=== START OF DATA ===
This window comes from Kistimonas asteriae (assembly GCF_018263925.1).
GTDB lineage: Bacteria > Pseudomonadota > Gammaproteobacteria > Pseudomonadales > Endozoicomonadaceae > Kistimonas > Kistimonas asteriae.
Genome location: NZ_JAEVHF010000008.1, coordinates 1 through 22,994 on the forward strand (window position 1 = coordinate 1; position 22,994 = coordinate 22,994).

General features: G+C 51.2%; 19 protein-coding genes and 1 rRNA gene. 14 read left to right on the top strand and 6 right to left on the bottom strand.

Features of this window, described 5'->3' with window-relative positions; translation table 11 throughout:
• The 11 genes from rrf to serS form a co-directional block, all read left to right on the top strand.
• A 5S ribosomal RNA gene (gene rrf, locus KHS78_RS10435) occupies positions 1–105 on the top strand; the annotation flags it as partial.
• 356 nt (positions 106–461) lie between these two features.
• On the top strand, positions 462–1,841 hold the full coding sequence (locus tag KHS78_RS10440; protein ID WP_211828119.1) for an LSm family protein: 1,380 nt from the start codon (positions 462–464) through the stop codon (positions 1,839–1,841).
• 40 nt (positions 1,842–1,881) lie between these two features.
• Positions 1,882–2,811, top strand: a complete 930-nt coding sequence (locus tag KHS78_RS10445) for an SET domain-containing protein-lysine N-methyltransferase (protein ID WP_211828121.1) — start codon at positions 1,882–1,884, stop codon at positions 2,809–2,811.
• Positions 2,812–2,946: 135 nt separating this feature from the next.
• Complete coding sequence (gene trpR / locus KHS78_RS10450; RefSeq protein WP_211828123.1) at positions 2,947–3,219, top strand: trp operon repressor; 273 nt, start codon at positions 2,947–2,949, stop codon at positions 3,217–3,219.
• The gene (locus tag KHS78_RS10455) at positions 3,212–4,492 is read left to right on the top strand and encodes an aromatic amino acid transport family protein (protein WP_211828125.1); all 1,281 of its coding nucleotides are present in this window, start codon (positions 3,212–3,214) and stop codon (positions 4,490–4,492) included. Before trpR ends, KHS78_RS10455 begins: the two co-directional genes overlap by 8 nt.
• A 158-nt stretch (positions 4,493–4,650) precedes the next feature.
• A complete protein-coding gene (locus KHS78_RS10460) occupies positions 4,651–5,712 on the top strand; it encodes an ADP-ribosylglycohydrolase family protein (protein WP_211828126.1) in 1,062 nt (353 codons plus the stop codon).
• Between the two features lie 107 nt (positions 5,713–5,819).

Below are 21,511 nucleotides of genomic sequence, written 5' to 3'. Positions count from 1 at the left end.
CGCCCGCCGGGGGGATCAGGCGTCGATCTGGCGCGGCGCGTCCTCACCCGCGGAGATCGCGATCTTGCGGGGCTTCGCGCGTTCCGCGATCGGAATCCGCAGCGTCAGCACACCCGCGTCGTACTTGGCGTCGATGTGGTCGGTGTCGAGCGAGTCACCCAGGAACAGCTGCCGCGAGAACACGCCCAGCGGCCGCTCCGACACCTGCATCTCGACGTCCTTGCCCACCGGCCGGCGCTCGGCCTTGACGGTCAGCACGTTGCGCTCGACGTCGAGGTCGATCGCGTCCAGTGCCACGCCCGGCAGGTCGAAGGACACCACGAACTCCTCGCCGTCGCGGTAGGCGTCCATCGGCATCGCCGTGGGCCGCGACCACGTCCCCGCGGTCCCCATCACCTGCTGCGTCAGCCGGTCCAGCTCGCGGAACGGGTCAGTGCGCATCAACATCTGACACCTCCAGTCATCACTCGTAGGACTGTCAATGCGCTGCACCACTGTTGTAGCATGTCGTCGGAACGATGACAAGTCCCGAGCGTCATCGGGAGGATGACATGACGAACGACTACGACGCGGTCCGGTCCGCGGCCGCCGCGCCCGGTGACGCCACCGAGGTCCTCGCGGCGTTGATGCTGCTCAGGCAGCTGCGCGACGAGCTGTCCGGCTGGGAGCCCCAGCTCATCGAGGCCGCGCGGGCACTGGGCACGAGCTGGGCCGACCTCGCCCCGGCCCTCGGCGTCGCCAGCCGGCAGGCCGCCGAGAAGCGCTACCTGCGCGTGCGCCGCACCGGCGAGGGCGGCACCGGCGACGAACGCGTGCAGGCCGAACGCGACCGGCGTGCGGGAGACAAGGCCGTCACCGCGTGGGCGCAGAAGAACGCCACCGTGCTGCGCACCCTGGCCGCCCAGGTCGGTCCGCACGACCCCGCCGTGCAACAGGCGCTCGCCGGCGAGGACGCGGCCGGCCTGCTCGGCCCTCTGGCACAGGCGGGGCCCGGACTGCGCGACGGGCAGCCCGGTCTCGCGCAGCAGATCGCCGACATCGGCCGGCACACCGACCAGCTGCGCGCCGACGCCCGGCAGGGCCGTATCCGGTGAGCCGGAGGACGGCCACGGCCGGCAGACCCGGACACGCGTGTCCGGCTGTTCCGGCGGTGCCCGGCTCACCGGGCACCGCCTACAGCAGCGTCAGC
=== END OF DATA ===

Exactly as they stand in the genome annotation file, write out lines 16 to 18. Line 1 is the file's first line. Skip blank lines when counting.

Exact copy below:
• A complete protein-coding gene (locus KHS78_RS10460) occupies positions 4,651–5,712 on the top strand; it encodes an ADP-ribosylglycohydrolase family protein (protein WP_211828126.1) in 1,062 nt (353 codons plus the stop codon).
• Between the two features lie 107 nt (positions 5,713–5,819).

Below are 21,511 nucleotides of genomic sequence, written 5' to 3'. Positions count from 1 at the left end.